It probably started about eight years ago. I was in London on a short holiday to visit an old friend. One unusually fine day, I happened to walk into a little shop in Covent Garden near Seven Dials. There was mustiness in the air, but also a sense of peace and serenity. I wasn’t sure what to expect. The owner of the shop was an older lady who wore a Frankie Goes To Hollywood t-shirt over a sweater. Her hair was a shockingly frizzy grey and she had a pair of half-moon glasses perched on her nose. She was attending to another customer when I walked in, so I started to look around the shop by myself, quite happy to just browse.
I soon realised that there was something odd about the clothes on the racks and the items hanging from hooks on the walls. Then I read the little signs. These things were old.
Old. As in “pre-loved”, as in “used before”, as in “someone could have died in them”.
I stood there transfixed by the thought. A frisson came over me, and then a start as I heard a voice behind me.
"First time in a vintage shop, dear?" the owner asked with a knowing smile.
I smiled back, trying not to reveal my nervousness.
"It's all very nice, you know," she continued, "They all have their own stories to tell … it's all very delightful, my dear."
Suzanne then proceeded to tell me how she started the shop, how she got into vintage stuff after her husband passed away. There were many old items in their house – clothes, furniture, knick-knacks – but she thought they could be put to better use. So she learned how to refurbish the clothes that could still be worn, and found people to do the same for the furniture. She set up shop to sell the revived items and eventually found other sources of vintage items.
I spent almost two hours listening to her tell her story (Yes, she could talk). And in that time, I also found something on the racks that spoke to me – a denim jacket with the Rolling Stones logo embroidered on the back. Not that I was a Stones fan, mind you. I was just somehow enamoured by something that I probably would not be able to find back in "new is better" Singapore.
Over the years, I’ve discovered many more sources of vintage items, mainly dresses whose designs I feel remain timeless. I've learned the hard way that there are unscrupulous online shops out there. And I’ve made friends who share the same interest.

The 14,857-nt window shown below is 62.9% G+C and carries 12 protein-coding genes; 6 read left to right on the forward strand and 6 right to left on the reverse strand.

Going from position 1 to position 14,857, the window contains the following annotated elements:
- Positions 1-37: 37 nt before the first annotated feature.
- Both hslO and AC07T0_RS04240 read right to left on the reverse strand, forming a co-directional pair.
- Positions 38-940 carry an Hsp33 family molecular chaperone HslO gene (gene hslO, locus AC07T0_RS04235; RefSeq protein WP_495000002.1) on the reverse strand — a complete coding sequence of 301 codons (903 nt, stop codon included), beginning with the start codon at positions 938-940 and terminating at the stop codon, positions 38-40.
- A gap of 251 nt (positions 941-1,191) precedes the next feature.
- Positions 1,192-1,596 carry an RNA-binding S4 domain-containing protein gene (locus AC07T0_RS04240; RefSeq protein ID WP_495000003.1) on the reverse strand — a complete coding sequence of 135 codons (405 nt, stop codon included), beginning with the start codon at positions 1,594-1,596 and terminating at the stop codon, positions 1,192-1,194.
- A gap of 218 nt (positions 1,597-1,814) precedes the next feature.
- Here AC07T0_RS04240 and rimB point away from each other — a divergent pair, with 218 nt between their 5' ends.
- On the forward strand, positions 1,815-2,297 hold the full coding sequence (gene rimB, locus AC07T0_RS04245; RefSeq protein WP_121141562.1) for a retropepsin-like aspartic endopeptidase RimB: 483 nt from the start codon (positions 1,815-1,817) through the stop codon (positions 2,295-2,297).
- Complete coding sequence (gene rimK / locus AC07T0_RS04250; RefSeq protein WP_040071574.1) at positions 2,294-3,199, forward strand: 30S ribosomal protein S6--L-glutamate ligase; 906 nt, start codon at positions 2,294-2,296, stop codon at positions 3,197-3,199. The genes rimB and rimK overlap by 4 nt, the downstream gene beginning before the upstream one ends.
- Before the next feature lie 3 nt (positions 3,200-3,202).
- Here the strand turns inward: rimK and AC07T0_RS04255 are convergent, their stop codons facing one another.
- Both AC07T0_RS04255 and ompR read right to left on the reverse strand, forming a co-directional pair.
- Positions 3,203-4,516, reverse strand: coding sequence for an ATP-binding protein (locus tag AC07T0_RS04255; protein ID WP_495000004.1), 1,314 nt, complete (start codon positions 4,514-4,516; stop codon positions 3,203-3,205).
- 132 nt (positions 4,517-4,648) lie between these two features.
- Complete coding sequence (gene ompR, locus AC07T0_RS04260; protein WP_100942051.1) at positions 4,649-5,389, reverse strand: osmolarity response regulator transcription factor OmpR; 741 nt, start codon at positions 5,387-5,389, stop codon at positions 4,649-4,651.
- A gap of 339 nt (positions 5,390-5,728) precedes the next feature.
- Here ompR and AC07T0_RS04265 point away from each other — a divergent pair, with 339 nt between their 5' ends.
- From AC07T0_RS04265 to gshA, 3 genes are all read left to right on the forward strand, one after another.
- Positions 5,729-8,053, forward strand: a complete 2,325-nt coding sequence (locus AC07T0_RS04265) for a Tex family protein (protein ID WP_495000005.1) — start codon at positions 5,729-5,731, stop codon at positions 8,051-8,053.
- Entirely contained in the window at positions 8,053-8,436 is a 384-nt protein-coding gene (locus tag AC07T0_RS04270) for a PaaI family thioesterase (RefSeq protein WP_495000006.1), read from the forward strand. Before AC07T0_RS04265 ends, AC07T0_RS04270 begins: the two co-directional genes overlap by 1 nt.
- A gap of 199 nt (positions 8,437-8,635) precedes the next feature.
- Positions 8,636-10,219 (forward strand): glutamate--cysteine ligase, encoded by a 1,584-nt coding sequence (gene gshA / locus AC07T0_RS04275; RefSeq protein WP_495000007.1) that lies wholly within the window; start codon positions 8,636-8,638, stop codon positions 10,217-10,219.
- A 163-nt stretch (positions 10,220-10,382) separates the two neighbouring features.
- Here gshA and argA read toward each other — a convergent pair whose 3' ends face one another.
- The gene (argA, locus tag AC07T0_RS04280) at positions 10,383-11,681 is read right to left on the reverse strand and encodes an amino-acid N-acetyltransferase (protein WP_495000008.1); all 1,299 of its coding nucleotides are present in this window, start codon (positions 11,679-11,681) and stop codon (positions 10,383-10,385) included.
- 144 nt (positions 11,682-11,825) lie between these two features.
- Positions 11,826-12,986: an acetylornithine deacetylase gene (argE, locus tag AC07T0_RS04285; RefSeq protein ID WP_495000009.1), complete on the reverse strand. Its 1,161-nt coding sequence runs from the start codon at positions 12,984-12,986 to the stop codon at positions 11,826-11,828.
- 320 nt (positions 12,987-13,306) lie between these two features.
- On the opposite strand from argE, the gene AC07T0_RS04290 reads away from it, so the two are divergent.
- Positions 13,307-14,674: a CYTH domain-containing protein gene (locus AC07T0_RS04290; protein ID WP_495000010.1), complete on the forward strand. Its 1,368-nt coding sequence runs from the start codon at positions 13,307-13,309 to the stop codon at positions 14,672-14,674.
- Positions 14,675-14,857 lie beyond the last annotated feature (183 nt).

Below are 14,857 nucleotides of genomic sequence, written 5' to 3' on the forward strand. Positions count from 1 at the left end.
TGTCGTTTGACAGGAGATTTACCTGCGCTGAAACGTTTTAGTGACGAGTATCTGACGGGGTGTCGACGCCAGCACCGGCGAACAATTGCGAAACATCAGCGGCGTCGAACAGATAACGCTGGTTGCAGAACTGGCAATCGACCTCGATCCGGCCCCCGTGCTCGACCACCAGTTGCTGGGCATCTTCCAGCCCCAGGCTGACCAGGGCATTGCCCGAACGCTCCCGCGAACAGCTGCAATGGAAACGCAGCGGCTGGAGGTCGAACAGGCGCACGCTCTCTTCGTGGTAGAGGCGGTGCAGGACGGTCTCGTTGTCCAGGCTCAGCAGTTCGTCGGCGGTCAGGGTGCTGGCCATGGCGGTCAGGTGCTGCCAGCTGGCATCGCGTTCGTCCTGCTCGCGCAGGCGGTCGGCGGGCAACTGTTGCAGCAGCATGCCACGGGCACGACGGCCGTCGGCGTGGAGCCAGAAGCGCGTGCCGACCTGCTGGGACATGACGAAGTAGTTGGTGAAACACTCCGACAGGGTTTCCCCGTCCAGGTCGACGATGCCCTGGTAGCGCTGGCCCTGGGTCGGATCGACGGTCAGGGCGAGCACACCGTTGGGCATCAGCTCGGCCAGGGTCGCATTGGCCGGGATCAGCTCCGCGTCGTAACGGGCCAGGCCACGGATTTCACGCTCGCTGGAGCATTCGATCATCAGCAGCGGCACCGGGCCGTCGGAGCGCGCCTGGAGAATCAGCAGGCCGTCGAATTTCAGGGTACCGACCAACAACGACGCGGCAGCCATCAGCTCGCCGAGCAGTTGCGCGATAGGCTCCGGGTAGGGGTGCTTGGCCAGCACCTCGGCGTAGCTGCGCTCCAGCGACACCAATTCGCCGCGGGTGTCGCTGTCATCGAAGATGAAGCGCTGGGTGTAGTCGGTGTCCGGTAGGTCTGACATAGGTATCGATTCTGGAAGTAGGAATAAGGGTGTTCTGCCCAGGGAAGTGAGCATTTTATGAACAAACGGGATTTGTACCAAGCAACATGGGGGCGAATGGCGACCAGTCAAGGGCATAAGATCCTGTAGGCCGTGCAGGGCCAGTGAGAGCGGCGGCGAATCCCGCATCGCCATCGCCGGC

Vintage shopping is addictive. For me, at least. But it's an addiction that nourishes my soul. In our hyper-modern world, it is a welcome departure from blind consumerism. Every vintage piece I purchase is a window into another time. I relish making up stories for each of them, imagining the person who wore them, what they liked, who they loved, how they lived.
My preference is for pieces from the 60s because that was when my own mother was a young woman. But I also have tops and other accessories from other decades, just to mix things up a bit. And when I finally do get my own place, I already know how I’m going to furnish it. (This Scandinavian trend is so last season.)
One important thing I learned about vintage shopping: do the research. Vintage shopping is an excellent way to learn about how and why trends happened in fashion. It also helps so you know not to get ripped off by dishonest sellers.
The other thing to remember is fit. These items are truly one-of-a-kind, which means you won’t get a selection of the same factory-made design in different sizes. If you’re getting the item online, you’re in Lady Luck’s hands. But if you’re getting it from a brick and mortar shop, most will offer affordable alteration services to make sure the item fits you perfectly. Just ask nicely.
Ultimately, the key to successful vintage shopping is patience. You need to have that hunter-forager mentality about you to snag that perfect piece. Sure, there are lots of online vintage e-shops, but do beware that what you see may not be what you get. And because prices can be exorbitant, you’ll want to be careful not to succumb to impulse purchases.
Finding actual shops are more fun. Go explore hip locales like Arab Street, Bugis, or even the heartlands! You’ll be surprised at what you’ll find. Here’s a no-brainer tip: get friendly the owners so you can gauge how genuine they are about their business (it’ll probably give you an edge too when it comes to asking for a discount).
One of my favourite outlets is Déjà Vu Vintage. These guys have been around for almost 10 years, and carry some of the most interesting one-of-a-kind pieces I’ve ever found, including the ever-popular Diane Von Furstenburg wrap dress! Kelly, the owner, counts celebrities like Nadya Hutagulung, Stefanie Sun, Denise Keller, Yvonne Lim, and Michelle Chong among her regular clientele. So it’s clear I’m in excellent company when it comes to my vintage obsession.
In any case, whether it’s clothes, accessories or furniture, follow your gut. If it doesn’t feel 100% right, let it go. But when you stumble across shops like Déjà Vu Vintage, that exude sincerity, honesty and passion, you know you’ve found your own little doorway through time.